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What benefits does JCF provide?

JCF provides the following benefits:

  • Reduces programming effort: you don’t need to invent the wheel anymore, JCF provides useful data structures and algorithms.
  • Increases program speed and quality: JCF provides high-performance, high-quality implementations of useful data structures and algorithms. Programs can be easily tuned by switching collection implementation. It is possible because interface implementations are interchangeable. When you use the Collections Framework you don’t need to waste time by writing your own data structures, so you’ll have more time to write and improve your business logic.
  • Allows interoperability among unrelated APIs: you can use collections in different applications and be sure that it will work fine. You can exchange your collections between applications seamlessly.
  • Reduces effort to learn and to use new APIs: many APIs take collections on input and return them as output. In the past, each API could implement its own collections and you needed to learn it. Now we have a universal solution – JCF.
  • Reduces effort to design new APIs: this is the reverse side of the previous benefit. A programmer don’t have to invent and to implement his own collections.
  • Fosters software reuse: if you implement your own collection with a JCF interface, you will get a reusable code. You can use collections utilities on your implementation as well.

Whas is a collection?

Collection is an object that groups multiple elements into a single unit. Collections are used to store, retrieve and manipulate data.
Live example: several Employee objects can be grouped into a collection:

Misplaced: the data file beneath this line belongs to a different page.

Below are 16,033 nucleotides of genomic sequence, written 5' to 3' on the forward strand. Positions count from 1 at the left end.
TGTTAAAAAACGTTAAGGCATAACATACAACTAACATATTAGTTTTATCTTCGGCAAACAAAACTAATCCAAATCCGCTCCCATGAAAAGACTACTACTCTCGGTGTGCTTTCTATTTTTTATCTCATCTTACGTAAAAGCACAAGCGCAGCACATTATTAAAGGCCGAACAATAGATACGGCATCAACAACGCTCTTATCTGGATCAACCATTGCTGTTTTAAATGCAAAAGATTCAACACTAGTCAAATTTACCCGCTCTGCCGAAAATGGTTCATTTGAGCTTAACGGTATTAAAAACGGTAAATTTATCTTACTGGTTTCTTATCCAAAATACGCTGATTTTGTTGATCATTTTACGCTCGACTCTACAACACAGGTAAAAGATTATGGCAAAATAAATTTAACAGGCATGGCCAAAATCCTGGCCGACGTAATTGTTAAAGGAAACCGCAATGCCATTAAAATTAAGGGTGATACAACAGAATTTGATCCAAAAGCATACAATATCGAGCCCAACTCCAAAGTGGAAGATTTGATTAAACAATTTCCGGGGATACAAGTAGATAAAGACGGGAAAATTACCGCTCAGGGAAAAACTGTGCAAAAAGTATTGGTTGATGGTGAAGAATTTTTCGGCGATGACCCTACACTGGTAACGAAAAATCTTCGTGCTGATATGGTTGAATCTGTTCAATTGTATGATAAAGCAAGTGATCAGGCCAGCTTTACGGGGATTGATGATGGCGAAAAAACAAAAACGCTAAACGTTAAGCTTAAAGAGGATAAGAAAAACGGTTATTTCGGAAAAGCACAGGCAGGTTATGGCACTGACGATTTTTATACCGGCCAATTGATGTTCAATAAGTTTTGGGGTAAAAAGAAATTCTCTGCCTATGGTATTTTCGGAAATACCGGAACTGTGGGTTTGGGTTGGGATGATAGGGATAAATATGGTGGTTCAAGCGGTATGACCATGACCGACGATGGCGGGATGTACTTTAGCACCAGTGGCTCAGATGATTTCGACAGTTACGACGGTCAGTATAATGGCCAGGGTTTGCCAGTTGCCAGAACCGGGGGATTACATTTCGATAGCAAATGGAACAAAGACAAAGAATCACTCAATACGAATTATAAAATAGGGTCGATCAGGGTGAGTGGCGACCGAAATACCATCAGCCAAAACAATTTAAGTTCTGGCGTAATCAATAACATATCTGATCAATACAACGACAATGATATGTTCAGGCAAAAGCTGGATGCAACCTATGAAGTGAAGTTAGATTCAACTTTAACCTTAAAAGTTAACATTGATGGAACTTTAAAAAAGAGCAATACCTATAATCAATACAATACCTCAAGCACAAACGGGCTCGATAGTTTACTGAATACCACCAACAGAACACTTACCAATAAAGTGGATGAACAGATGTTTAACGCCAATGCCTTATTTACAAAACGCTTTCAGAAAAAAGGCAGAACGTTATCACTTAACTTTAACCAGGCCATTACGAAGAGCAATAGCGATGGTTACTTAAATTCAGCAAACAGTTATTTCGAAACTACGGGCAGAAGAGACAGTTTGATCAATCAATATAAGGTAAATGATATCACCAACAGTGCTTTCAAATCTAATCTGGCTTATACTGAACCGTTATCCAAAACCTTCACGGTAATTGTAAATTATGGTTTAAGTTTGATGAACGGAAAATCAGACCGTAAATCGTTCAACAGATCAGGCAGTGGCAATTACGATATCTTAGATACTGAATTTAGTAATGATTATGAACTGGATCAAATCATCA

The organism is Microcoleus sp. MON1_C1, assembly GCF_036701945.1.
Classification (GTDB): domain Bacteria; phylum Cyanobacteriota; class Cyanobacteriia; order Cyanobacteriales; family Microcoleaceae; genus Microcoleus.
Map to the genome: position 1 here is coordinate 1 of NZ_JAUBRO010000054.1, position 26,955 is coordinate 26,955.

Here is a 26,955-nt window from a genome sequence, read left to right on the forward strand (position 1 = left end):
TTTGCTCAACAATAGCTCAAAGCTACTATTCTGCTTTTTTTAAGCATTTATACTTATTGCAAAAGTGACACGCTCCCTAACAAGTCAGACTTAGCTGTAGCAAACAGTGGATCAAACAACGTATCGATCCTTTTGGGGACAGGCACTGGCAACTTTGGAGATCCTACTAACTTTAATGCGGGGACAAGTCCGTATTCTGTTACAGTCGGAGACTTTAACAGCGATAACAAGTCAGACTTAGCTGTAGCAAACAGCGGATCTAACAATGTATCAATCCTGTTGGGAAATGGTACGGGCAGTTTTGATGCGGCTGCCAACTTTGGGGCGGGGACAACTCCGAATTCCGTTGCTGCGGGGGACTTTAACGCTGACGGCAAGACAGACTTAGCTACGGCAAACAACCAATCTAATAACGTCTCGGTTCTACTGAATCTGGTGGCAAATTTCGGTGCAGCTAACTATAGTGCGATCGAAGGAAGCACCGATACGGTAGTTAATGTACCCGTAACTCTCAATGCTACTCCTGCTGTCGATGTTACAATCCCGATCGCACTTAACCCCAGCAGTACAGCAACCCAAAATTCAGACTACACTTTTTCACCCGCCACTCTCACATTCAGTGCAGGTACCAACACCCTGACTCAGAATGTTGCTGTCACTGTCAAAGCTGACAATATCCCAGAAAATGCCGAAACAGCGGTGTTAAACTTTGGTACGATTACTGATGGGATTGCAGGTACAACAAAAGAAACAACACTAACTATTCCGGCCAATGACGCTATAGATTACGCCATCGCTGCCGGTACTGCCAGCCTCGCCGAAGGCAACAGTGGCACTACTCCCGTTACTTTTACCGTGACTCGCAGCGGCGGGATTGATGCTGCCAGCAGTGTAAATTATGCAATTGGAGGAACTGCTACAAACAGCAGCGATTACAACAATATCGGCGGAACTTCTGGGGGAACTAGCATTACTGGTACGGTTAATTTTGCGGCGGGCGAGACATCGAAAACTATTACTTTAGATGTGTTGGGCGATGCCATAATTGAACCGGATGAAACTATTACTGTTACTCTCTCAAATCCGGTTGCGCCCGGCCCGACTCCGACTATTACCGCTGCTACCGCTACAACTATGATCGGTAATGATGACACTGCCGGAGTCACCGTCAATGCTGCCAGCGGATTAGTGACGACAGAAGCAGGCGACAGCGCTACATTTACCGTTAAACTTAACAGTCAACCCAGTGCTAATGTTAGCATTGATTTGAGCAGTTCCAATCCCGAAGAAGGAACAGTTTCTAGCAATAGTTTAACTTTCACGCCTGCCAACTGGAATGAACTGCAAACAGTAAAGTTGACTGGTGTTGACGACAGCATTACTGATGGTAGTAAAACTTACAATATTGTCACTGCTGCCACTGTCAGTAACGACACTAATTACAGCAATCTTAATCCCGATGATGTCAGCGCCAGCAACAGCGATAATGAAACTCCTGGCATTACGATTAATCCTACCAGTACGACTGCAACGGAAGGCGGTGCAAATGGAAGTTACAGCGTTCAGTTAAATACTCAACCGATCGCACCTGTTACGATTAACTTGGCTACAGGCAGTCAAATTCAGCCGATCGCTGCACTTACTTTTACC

List<Employee> employees = new ArrayList<Employee>();
employees.add(new Employee(“John”));
employees.add(new Employee(“Mary”));

Java has a Java Collection Framework (JCF), which consists of:

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Java exceptions handling order

Consider there is a method which can throw IOException and FileNotFoundException. Is there a difference in which order we catch these exceptions in a single try-catch block?
Will this code work correctly?

try {
    // potential FileNotFoundException or IOException
} catch (IOException e) {
    // handling IOException
} catch (FileNotFoundException e) {
    // handling FileNotFoundException
}

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Can I use try-finally block (without catch)?

Yes, you can use the try-finally construction. As a use case, we can try to connect to a database and finally we will close the connection:

Connection connection = null;

try {
    connection = Database.getConnection();
    // some operations
} finally {
    try {
        if (connection != null) {
            connection.close();
        }
    } catch(SomeException e) {
        // what to do
    }
}

This code looks a bit redundant. But in Java 7 we can use a try-with-resources block to handle our resources closing in a more convinient way…

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